6 Steps to Building A Culture of Health in the Workplace

The right workplace wellness program can boost productivity and change your company’s culture for the better

happy employees

Here’s how employers and health plans can work together to achieve a culture of health at work

Healthy employees, in every respect, make for a more productive workplace with a happier workforce. They require fewer sick days, recover more quickly from ailments, and they are less at risk for long-term illnesses. But a healthy workforce doesn’t just appear; it’s cultivated by companies that value a healthy culture, and that collaborate with their health plans to create programs that play an active role in an employee’s health and well-being.

Healthy employees incur 41% fewer costs1

More businesses are making it a priority to encourage and support their employees in adopting healthy behaviors. This means businesses are providing preventive support, convenient treatment options, and the tools employees need to take control of all aspects of their health.

Here are 6 ways top-performing companies are supporting employees and fostering wellness on the job

1. Develop a holistic approach to health

Wellness is more than managing acute or chronic medical conditions—it extends to all elements of an employee’s life and your business. For example, it can and should go hand-in-hand with safety training programs, tie ergonomics training with exercise programs, and connect to worker compensation loss prevention training.

75% of employers have made it a priority to develop strategies to build the health and well-being of the workplace, and to foster a culture that encourages healthy behaviors2

Work with your health plan to evaluate your employees’ needs. Consider all of these factors:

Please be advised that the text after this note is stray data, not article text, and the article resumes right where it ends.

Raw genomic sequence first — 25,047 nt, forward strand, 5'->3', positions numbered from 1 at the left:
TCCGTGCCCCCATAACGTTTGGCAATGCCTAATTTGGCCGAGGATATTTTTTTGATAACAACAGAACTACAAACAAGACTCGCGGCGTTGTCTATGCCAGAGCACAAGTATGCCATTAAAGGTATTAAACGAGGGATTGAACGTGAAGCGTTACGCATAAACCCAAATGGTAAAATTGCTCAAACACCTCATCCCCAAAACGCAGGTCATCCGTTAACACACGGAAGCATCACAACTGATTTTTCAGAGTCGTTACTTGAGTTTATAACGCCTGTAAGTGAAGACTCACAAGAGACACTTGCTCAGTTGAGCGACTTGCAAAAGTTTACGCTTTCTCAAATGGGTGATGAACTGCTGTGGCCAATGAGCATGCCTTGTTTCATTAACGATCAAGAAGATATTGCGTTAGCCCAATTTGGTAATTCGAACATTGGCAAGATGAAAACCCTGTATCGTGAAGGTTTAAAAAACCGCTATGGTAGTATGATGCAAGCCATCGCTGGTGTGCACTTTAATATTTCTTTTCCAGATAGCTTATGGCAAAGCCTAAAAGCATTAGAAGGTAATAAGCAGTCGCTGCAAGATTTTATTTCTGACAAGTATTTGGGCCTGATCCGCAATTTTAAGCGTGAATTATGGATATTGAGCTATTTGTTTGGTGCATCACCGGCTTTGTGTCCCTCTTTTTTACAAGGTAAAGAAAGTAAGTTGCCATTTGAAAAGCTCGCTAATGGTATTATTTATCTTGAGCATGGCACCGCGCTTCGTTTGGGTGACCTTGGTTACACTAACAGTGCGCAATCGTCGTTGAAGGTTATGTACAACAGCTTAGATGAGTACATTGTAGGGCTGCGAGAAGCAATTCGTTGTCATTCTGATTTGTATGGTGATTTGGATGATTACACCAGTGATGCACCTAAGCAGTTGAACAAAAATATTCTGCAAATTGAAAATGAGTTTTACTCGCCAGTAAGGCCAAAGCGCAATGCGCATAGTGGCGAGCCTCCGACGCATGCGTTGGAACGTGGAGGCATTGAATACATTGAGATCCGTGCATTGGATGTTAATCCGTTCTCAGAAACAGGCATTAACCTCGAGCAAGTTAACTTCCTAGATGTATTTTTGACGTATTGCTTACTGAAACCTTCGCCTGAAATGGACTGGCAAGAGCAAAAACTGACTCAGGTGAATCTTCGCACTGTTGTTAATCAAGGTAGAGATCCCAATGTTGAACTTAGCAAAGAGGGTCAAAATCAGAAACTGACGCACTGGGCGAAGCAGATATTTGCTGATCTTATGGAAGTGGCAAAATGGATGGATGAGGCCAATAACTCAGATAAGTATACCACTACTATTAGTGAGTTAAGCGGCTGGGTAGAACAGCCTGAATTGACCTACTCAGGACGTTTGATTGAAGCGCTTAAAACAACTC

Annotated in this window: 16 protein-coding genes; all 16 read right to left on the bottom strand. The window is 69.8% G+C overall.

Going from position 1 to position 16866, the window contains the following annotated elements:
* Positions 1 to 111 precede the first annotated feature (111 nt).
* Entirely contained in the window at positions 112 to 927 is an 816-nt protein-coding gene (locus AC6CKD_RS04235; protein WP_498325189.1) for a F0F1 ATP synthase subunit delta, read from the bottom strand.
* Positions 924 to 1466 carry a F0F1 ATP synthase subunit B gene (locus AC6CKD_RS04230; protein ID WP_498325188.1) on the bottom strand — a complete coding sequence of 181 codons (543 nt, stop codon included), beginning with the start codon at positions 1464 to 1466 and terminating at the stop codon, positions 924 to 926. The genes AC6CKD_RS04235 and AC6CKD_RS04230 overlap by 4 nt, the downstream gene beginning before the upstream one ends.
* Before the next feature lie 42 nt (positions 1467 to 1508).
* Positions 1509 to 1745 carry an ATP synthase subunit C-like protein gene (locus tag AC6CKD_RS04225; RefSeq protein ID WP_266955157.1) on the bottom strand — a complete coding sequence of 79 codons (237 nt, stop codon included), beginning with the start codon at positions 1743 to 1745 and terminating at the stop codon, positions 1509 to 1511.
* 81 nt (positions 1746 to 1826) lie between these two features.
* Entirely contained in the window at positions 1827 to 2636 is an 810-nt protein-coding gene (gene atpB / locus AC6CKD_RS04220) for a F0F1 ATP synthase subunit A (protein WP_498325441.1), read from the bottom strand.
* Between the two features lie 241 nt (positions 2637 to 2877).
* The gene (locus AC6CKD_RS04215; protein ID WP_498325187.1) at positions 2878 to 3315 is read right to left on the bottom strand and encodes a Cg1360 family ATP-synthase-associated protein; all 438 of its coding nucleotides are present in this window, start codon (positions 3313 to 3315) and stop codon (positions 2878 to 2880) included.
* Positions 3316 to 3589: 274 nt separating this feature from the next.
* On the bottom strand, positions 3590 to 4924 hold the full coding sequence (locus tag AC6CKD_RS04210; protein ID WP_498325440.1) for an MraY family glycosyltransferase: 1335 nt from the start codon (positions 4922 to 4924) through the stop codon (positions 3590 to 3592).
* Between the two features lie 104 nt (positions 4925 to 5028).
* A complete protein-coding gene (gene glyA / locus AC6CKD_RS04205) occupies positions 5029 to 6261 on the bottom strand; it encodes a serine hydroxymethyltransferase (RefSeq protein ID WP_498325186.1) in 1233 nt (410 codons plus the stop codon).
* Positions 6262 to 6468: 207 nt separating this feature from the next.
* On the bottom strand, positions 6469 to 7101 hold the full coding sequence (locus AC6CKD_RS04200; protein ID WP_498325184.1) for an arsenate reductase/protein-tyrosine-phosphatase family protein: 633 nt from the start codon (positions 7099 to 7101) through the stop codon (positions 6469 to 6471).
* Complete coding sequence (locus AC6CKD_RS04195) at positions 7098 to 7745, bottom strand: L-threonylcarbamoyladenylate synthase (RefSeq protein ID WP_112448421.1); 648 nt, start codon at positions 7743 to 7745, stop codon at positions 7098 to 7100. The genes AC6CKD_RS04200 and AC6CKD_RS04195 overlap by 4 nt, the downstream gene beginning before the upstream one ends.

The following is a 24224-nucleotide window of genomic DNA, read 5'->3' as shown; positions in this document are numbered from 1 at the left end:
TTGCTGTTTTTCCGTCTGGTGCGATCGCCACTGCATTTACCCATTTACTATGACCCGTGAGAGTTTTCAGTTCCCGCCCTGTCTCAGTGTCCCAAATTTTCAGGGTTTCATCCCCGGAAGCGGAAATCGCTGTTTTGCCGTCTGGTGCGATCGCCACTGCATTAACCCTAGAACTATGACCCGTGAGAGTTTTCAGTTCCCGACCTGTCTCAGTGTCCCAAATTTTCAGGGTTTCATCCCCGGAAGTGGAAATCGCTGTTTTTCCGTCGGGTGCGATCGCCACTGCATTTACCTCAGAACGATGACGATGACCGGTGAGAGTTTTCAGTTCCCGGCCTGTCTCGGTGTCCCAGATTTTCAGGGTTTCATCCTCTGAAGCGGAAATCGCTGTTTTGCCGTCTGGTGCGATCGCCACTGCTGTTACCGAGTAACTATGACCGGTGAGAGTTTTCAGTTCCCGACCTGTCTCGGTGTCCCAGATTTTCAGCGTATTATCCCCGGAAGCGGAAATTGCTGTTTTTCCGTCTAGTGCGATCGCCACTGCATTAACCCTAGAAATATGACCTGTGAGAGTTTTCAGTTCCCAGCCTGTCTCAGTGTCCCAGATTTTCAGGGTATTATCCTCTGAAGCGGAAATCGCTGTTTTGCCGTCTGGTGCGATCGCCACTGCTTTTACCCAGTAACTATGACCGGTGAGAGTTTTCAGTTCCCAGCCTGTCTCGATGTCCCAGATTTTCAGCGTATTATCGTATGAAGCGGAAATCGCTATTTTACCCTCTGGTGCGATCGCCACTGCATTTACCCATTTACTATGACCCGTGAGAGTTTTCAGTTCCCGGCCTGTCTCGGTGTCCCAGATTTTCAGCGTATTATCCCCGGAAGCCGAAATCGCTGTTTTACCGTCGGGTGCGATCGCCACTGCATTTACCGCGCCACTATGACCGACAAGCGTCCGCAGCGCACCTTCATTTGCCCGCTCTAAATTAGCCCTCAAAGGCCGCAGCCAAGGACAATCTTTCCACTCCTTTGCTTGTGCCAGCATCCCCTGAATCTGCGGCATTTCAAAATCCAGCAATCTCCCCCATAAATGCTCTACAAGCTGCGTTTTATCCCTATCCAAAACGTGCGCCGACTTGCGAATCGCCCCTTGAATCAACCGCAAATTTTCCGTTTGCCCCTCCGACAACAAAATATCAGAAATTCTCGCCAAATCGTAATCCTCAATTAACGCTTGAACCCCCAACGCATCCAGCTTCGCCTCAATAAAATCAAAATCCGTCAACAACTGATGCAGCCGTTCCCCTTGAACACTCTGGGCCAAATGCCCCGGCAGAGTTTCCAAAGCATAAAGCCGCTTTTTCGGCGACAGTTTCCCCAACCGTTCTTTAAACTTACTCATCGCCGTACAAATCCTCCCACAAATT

• Physical (sedentary or active)
  • Emotional (stress, depression)
  • Social (work-life balance)
  • Financial (student loans, retirement planning)
  • Cultural (dietary and lifestyle)
  • ​Family (single-parent, dual-income households)

2. Make your wellness programs visible

Over 55% of individuals surveyed recently weren’t aware of telemedicine offerings, which can be more convenient and cost-effective than in-office visits3

Visibility is key for implementing a workplace wellness program that works.

  • Develop a communication plan that outlines services—highlighting areas that appeal to your employees, including topics like weight loss and healthy eating, smoking cessation, physical activity, stress reduction, and work-life balance—and create a suite of communication materials.
  • Consider your channels: Go beyond posters in the breakroom or hallways. Use every channel your employees use to communicate—Facebook groups, LinkedIn, email, even text reminders and printed flyers can be used to motivate, inspire, and support your workforce.
  • Have leadership executives host a kick-off event so employees can be informed and inspired in person.

3. Learn from others’ success

Implement best practices and policies that have worked for high-performing companies to create an environment that values health and well-being. Your health plan can provide examples of successful programs they’ve worked on with other clients.

About 60% of large employers say it’s important to achieve a culture of health at work, but only 20% are accomplishing it4

Strategies that top-tier companies use to incentivize better health care:

  • 76% of top performers offer weight management programs.
  • 73% of top performers provide flexible working hours.
  • 51% of top performers institute a ban on use of tobacco on-site.
  • 44% of top performers use data for targeted outreach on health and well-being programs or gaps in care.
  • 20% of top performers offer/reward use of stress or resilience management.5

Offering flexible working hours and instituting a ban on the use of tobacco on-site are two examples of small steps employers can take toward creating a culture of wellness, with the potential for significant results. Meanwhile, consider the benefits of more convenient online tools, which have been shown to improve employee health and productivity: